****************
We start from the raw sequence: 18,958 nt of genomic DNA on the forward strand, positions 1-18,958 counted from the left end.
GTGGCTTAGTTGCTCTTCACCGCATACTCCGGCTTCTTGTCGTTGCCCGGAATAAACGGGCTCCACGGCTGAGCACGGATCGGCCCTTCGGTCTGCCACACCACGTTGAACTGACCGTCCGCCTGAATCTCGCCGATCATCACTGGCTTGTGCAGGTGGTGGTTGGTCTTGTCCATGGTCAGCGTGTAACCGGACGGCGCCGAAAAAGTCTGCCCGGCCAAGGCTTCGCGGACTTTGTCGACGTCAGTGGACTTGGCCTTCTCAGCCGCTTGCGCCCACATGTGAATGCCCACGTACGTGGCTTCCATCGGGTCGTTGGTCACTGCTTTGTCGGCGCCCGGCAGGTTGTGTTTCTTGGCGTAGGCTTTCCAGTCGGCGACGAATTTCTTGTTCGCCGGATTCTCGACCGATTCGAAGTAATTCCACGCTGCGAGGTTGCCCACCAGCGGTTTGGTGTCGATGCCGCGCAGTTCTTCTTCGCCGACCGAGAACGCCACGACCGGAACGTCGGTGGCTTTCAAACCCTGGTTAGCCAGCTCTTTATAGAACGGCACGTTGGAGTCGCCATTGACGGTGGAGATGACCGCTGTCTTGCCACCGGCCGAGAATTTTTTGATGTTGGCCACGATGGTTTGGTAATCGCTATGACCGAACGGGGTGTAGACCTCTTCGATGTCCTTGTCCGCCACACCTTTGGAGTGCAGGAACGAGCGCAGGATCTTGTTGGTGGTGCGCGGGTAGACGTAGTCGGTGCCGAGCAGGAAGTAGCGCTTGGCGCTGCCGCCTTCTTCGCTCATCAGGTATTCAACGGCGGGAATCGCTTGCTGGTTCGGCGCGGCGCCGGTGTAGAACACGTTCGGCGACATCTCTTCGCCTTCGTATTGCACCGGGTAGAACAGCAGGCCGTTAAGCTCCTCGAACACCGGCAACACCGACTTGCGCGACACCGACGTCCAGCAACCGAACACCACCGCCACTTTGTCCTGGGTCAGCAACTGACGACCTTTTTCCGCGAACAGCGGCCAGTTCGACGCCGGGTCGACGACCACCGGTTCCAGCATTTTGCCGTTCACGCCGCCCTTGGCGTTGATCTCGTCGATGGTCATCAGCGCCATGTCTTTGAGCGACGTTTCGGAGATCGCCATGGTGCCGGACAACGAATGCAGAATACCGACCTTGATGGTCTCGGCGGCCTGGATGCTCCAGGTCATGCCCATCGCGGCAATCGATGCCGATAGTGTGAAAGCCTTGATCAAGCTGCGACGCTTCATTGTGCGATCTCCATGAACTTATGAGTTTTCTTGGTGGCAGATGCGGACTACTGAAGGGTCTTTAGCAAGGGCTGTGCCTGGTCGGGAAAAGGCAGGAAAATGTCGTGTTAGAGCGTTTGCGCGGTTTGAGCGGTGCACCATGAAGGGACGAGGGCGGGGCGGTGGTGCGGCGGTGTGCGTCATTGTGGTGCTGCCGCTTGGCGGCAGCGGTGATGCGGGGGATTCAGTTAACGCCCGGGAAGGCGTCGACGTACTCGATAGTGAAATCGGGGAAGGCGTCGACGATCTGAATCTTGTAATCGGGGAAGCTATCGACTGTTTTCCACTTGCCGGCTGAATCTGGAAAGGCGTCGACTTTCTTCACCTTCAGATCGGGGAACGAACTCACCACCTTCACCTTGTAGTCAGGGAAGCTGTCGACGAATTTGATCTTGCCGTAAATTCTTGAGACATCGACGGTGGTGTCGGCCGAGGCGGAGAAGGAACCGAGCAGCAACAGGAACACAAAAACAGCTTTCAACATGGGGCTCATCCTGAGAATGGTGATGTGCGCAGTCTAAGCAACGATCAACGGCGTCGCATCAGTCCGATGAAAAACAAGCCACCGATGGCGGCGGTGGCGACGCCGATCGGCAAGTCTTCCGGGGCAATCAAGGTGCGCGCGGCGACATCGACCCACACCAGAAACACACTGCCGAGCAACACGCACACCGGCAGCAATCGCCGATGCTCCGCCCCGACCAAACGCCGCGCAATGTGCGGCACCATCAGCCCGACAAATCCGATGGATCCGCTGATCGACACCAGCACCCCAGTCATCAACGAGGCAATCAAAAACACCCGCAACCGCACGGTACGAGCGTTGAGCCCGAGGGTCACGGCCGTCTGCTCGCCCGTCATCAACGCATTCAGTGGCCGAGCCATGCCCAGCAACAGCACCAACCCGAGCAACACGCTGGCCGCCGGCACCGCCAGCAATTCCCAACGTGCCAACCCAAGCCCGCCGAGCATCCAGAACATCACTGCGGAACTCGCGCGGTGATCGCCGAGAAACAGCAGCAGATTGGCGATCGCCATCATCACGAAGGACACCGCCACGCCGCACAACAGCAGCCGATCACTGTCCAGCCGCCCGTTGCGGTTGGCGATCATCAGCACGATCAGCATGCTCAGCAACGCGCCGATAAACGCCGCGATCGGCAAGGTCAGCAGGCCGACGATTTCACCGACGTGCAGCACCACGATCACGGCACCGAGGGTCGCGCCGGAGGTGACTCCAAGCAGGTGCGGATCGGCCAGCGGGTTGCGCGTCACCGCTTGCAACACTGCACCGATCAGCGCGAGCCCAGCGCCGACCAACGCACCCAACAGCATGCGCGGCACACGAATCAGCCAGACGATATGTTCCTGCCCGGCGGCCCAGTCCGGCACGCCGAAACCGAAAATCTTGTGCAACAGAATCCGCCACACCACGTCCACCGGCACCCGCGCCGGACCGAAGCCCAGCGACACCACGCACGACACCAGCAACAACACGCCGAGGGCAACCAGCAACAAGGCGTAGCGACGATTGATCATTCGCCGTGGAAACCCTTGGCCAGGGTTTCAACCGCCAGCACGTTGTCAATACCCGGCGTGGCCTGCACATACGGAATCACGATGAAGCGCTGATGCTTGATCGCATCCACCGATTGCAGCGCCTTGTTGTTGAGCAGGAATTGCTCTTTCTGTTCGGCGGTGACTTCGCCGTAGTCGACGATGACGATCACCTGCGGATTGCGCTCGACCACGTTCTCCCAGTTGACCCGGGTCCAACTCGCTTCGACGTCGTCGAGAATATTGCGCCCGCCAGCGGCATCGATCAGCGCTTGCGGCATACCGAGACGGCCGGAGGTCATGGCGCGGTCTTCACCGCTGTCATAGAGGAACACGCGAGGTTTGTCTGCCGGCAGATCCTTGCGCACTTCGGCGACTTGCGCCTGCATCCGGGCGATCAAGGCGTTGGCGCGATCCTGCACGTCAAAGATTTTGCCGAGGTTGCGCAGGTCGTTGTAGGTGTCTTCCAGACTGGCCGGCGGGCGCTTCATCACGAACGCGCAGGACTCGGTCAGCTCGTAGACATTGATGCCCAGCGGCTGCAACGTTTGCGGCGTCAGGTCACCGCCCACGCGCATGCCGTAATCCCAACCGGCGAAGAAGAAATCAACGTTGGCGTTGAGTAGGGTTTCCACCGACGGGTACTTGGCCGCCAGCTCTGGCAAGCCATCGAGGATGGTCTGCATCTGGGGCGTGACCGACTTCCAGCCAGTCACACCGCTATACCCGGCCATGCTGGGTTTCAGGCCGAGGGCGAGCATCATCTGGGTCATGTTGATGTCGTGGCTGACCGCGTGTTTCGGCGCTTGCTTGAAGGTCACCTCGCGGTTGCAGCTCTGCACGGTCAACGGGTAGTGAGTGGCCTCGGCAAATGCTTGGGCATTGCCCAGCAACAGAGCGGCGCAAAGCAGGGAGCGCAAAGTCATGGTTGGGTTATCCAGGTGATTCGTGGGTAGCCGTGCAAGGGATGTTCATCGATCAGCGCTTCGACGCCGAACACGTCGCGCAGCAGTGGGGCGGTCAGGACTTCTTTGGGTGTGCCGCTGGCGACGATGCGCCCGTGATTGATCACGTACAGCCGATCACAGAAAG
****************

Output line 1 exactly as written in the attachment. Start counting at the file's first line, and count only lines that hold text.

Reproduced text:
We start from the raw sequence: 18,958 nt of genomic DNA on the forward strand, positions 1-18,958 counted from the left end.